The team and city attempted to bring business partners in on the proposed $800 million project, which would be located in downtown San Diego's East Village[36] and include upgrades to the area and infrastructure, but all efforts failed. The Chargers had a clause in their contract, to the effect that if they paid off all debts to the city and county for the upgrades to the current stadium by 2007, then the team could pull out of its lease in 2008; however, the clause was not activated.

On February 19, 2015, the Chargers and the Oakland Raiders announced that they would build a privately financed $1.7 billion stadium in Carson, California if they were to move to the Los Angeles market.[37] Both teams stated that they would continue to attempt to get stadiums built in their respective cities.[38]

On April 22, 2015, the Carson City Council bypassed the option to put the stadium to public vote and approved the plan 3-0,[39] the council voted without having clarified several issues, including who would finance the stadium, how the required three-way land swap would be performed, and how it would raise enough revenue if only one team moved in as tenant.[40] On January 4, 2016, the Rams, Raiders, and the Chargers all filed for relocation to Los Angeles and days later on January 12, 2016, NFL owners voted to approve the Rams relocation from St. Louis to the Greater Los Angeles Area and the Inglewood Stadium 30-2, with the Chargers given a one-year option to join (the Raiders also had this option had the Chargers option to join the Rams not been exercised before January 15, 2017).

On January 29, 2016, Dean Spanos announced that the Chargers will stay in San Diego for the 2016 NFL season after the Chargers agreed to share a stadium with the Rams, on February 23, 2016, the Chargers announced that their new stadium efforts would be focused on East Village in Downtown San Diego. One month later on March 30, 2016, details of the initiative and the stadium proposal were unveiled to the media, on April 21, 2016, renderings of the downtown stadium were unveiled and on April 23, 2016, signature gathering for the Chargers downtown stadium began and on June 10, 2016, the Chargers initiative gathered 110,786 signatures were enough to put the proposal on ballot. On July 12, 2016, City Clerk Liz Malland announced the Chargers stadium initiative had enough valid signatures to be put to a vote on November and on July 18, 2016, the San Diego City Council voted 8-0 to put the Chargers stadium plan and the Citizens on the November ballot. However, despite vigorous campaigning and millions of dollars spent, voters rejected the ballot plan 57%-43%, placing serious doubt about the team's future at the stadium.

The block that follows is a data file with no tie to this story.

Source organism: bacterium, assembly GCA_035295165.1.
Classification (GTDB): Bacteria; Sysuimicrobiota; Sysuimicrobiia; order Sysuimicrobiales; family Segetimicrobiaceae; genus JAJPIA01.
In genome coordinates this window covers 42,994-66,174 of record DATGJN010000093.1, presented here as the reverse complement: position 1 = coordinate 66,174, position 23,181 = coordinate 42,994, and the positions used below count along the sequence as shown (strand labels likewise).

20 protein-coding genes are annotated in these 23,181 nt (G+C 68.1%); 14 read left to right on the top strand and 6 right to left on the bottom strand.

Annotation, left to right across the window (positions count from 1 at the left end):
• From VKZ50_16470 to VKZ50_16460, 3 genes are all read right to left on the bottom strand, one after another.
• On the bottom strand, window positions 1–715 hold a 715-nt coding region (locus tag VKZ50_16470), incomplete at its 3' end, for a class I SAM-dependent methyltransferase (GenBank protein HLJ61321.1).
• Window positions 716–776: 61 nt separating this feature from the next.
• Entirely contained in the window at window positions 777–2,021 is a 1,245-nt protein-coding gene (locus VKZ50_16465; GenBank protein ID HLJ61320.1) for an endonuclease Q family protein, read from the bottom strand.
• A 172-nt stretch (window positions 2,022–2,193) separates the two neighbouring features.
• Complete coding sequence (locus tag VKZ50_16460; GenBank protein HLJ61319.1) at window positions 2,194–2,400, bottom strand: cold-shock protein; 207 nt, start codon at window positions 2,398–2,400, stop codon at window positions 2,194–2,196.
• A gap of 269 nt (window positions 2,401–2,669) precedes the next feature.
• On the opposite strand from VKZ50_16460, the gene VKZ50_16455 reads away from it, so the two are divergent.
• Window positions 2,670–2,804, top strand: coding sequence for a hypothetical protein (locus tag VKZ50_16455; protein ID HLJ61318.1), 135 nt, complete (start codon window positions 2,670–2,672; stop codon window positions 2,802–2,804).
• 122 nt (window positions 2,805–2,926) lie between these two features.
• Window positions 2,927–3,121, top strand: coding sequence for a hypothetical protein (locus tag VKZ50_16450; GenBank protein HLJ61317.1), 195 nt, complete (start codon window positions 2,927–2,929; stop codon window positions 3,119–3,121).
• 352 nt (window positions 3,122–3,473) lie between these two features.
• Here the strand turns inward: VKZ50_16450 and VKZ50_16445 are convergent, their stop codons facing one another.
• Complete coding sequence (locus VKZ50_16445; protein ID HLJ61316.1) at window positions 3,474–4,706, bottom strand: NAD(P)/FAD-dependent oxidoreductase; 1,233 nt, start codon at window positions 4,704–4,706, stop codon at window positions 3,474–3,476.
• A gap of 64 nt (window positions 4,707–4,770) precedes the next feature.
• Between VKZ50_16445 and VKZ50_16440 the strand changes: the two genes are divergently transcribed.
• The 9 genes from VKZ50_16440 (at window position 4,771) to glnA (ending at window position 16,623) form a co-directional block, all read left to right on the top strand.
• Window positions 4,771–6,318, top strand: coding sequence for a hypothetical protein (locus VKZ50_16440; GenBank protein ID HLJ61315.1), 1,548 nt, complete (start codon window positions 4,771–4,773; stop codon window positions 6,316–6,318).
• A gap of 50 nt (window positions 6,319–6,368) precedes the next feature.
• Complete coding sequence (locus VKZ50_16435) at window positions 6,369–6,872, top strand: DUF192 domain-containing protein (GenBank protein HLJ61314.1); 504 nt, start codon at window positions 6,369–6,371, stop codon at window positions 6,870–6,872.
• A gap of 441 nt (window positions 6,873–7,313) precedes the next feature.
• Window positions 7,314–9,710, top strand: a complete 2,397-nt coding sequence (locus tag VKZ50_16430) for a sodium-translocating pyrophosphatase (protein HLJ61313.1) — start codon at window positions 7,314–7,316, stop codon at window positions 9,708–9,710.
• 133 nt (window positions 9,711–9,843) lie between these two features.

A month later at the NFL owners meetings December 14, 2016, the lease agreement between the Chargers and the Rams as well as the team's debt waiver fee were approved, taking the first steps to move to the Greater Los Angeles Area in 2017. Four days later, CBS Sports reported citing several NFL owners (and ownership sources) that Dean Spanos had been resigned to the fact that he and the Chargers are moving to L.A. next year. At the same time, Scott Kaplan of San Diego-area sports radio station the Mighty 1090 was told by Spanos that he was leaning towards his team moving and he would have been committed to San Diego had the vote been 50%, on January 12, 2017, the Chargers announced they were moving to Los Angeles and StubHub Center starting with the 2017 season.[41]

Since the Chargers' departure, a proposal has emerged which involves a group of investors who propose to purchase a Major League Soccer expansion franchise, they have offered to purchase the SDCCU Stadium site from the City of San Diego (its present owner) if their application for a soccer franchise is approved, and to construct a smaller, soccer-specific stadium outside the footprint of the current stadium. This stadium would be shared with the San Diego State University football program, allowing SDCCU Stadium to be demolished upon its completion, the proposal includes residential and commercial development and space set aside for a public park.

See also[edit]

References[edit]

  1. ^ a b c "Qualcomm Stadium". Ballpark Tour. Archived from the original on October 27, 2012. Retrieved May 9, 2014. 
  2. ^ Federal Reserve Bank of Minneapolis Community Development Project. "Consumer Price Index (estimate) 1800–". Federal Reserve Bank of Minneapolis. Retrieved January 2, 2017. 
  3. ^ http://www.sandiegouniontribune.com/business/growth-development/sd-fi-stadiumname-20170914-story.html
  4. ^ Wilson, Ryan. "Report: Chargers plan to play in 30,000-seat soccer stadium in 2017-2018". CBSSports.com. CBS Sports. Retrieved 12 January 2017. 
  5. ^ a b c Engstrand, Iris (2005). San Diego: California's Cornerstone. Sunbelt Publications. p. 183. ISBN 978-0-932653-72-7. 
  6. ^ American Sign Builds Color Scoreboard
  7. ^ "It's San Diego–Jack Murphy Stadium". St. Petersburg Times. January 7, 1981. p. 2C. Retrieved July 4, 2016. 
  8. ^ San Diego City Council Minutes, March 31, 1997